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34-Year-Old Asks For Big Piece

MADISON, WI—Directing the server to the large square in the corner, local 34-year-old Matthew Hinke asked for a big piece of cake during a workplace birthday party, sources confirmed Tuesday.

Mom Produces Decorative Gift Bag Out Of Thin Air

LEXINGTON, MA—Conjuring the item into existence along with several sheets of perfectly coordinated tissue paper, local mother Caroline Wolfson, 49, reportedly produced a decorative gift bag out of thin air Tuesday within a mere fraction of a second of her daughter mentioning she needed to wrap a present.

Cake Just Sitting There

Take It

CHICAGO—Assuring you that there was nothing to worry about and not a soul around who would see you, sources confirmed Tuesday that a large piece of chocolate cake was just sitting there and that you should go ahead and take it.

Roommate Skulking Around Edge Of Party Like Victorian Ghost Child

SEATTLE—Appearing initially in the far corner of the living room and then several minutes later on the threshold between the kitchen and the hallway, local roommate Kelsey Stahl was, by multiple accounts, seen skulking around the edge of a house party Friday like a Victorian ghost child.

Man Praying Interviewer Doesn’t Ask Any Questions

MINNEAPOLIS—His mouth going dry and his palms growing sweaty as he arrived at the offices of Regent Advertising Partners to interview for an open account manager position, local man Devin McKee reportedly prayed Thursday that the hiring manager wouldn’t ask him any questions during their meeting.

Man Had No Idea Cough Was Going To Be Wet One

MUSKEGON, MI—Caught completely off guard by the viscous lump of sputum that was dislodged and sent rocketing upward from his lower respiratory tract, area man Luke Reese confirmed Wednesday he had no idea his impending cough was going to be a wet one.
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Child Who Just Lost Balloon Begins Lifelong Battle With Depression

Tremont, at the exact moment when he became a depressed human being.
Tremont, at the exact moment when he became a depressed human being.

SAN DIEGO—Shortly after losing grip of a helium-filled balloon and watching it float into the air above the San Diego Zoo Tuesday, local child Caleb Tremont, 3, reportedly began a battle with chronic depression that will last for the rest of his life.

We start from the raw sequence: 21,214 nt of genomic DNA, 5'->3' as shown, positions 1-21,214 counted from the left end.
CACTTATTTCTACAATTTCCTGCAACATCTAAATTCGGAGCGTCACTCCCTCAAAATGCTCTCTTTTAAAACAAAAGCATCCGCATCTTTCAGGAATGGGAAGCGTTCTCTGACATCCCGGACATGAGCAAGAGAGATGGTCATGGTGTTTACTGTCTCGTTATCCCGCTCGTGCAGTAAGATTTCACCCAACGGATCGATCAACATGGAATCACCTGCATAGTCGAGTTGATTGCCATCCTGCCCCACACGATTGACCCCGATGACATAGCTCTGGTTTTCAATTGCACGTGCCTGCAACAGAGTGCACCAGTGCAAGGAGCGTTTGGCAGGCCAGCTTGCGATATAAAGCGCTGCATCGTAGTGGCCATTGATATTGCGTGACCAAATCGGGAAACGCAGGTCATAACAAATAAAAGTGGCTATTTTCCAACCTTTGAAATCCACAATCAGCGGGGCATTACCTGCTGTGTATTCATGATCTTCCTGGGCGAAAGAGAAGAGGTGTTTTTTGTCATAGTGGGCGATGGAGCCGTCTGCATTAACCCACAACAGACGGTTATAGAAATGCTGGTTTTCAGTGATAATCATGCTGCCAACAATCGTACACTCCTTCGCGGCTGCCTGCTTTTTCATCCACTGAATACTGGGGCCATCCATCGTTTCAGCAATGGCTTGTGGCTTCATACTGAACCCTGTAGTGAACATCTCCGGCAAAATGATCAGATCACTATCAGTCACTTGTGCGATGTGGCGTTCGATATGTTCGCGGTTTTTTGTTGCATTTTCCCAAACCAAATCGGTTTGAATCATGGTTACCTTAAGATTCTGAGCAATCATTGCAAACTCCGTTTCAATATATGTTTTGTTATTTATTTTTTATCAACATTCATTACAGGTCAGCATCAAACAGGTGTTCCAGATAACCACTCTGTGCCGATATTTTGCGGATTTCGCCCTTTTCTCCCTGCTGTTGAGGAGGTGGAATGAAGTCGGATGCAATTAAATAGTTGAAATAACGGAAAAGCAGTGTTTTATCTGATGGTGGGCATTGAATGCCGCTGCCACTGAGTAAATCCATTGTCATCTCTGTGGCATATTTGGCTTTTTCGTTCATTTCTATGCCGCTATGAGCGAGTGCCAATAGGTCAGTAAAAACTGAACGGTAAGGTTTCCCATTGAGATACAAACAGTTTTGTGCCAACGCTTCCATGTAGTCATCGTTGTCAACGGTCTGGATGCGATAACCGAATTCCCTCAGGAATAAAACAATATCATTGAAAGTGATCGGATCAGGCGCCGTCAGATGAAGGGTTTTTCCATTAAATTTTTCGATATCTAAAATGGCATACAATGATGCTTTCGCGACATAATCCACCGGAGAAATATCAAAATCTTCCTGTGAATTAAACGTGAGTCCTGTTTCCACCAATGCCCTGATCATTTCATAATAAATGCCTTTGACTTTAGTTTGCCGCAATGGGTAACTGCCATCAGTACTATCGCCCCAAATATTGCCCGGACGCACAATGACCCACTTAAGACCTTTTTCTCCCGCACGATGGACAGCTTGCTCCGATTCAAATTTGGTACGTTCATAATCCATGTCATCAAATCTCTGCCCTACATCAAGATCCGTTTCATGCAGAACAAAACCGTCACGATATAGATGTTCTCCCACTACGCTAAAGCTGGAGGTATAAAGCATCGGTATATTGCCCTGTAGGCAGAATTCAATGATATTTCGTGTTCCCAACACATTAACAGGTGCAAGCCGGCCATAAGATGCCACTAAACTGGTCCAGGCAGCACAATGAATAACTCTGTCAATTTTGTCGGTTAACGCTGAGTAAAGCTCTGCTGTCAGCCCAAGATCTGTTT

Before Tremont even realized what was happening, sources confirmed the balloon’s ribbon slipped from his hand, drifting up and out of reach and etching into his memory an image that years later will come to represent the overwhelming despair at the core of his life-defining mental illness.

“No, the balloon,” said Tremont, who as an adult will work with his physician and several psychiatrists to find a suitable combination of anxiolytic and psychotropic medicines to quell the disease’s debilitating symptoms, ultimately turning into an over-medicated and unresponsive husk. “It’s flying away.”

“Come back,” added the toddler who will never feel entirely happy or normal again.

The symbol of melancholy and loss that will haunt Tremont for his entire adult life.

Sources indicated that upon seeing the balloon disappear behind a line of trees, Tremont began to grapple for the first time with the same feelings of irreversible loss and guilt that will eventually prevent him from enjoying activities he once loved and cause him to become utterly despondent in the face of a seemingly hostile world.

“I told you to hang on to it, buddy!” said Tremont’s father, inadvertently encouraging his son to blame himself for losing the balloon, sowing the seeds for neuroses that will render the 3-year-old unable to connect emotionally with other people, ruining many of his relationships and eventually causing him to be overly harsh on his own children for their mistakes. “Don’t cry, it’ll be fine.”

The increasingly distraught 3-year-old, who will gradually come to believe that he is a complete failure and a burden to everyone he knows, then reportedly burst into tears in what was only the very start of an inexorable, decades-long descent into severe clinical depression.

“It’s only a balloon, honey,” said Tremont’s mother, unaware that the dismissive response only served to compound the anxieties forming in her young son’s mind. “Come on, let’s go and see the animals.”

Tremont, whose sadness will swell over the course of years into what seems like an infinite, gaping dark void that neither monoamine oxidase inhibitors and serotonin and norepinephrine reuptake inhibitors nor dietary changes will be able to close completely, was reportedly uninterested in seeing the animals.

“I didn’t mean to let the balloon fly away,” said the person who, while undergoing extensive psychotherapy in his mid-30s, will sometimes recall his childhood and try in vain to pinpoint some particular event that may have triggered the depression. “I didn’t mean to. I want the balloon back.”

At press time, Tremont’s parents had reportedly bought him a replacement balloon that was the wrong color.

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